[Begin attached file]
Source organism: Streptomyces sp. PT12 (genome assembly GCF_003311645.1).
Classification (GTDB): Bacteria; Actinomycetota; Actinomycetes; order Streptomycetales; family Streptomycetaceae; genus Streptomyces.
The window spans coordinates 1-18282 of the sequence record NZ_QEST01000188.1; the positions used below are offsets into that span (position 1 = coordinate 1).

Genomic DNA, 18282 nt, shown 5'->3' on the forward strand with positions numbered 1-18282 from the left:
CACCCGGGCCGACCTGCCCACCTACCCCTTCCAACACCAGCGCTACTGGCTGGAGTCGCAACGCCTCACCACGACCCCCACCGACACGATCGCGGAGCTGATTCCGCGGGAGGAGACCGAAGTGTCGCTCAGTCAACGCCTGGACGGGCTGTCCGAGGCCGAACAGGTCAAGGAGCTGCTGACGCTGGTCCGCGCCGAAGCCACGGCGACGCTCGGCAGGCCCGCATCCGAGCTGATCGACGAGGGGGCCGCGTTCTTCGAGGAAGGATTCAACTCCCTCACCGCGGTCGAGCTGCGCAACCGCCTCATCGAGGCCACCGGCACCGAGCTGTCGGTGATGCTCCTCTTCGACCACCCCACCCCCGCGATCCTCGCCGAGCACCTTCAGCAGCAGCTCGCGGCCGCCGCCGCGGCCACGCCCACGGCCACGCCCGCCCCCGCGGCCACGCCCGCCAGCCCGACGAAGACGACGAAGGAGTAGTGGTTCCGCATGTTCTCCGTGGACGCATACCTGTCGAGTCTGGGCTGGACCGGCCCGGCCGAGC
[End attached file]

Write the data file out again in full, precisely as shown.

Source organism: Streptomyces sp. PT12 (genome assembly GCF_003311645.1).
Classification (GTDB): Bacteria; Actinomycetota; Actinomycetes; order Streptomycetales; family Streptomycetaceae; genus Streptomyces.
The window spans coordinates 1-18282 of the sequence record NZ_QEST01000188.1; the positions used below are offsets into that span (position 1 = coordinate 1).

Genomic DNA, 18282 nt, shown 5'->3' on the forward strand with positions numbered 1-18282 from the left:
CACCCGGGCCGACCTGCCCACCTACCCCTTCCAACACCAGCGCTACTGGCTGGAGTCGCAACGCCTCACCACGACCCCCACCGACACGATCGCGGAGCTGATTCCGCGGGAGGAGACCGAAGTGTCGCTCAGTCAACGCCTGGACGGGCTGTCCGAGGCCGAACAGGTCAAGGAGCTGCTGACGCTGGTCCGCGCCGAAGCCACGGCGACGCTCGGCAGGCCCGCATCCGAGCTGATCGACGAGGGGGCCGCGTTCTTCGAGGAAGGATTCAACTCCCTCACCGCGGTCGAGCTGCGCAACCGCCTCATCGAGGCCACCGGCACCGAGCTGTCGGTGATGCTCCTCTTCGACCACCCCACCCCCGCGATCCTCGCCGAGCACCTTCAGCAGCAGCTCGCGGCCGCCGCCGCGGCCACGCCCACGGCCACGCCCGCCCCCGCGGCCACGCCCGCCAGCCCGACGAAGACGACGAAGGAGTAGTGGTTCCGCATGTTCTCCGTGGACGCATACCTGTCGAGTCTGGGCTGGACCGGCCCGGCCGAGC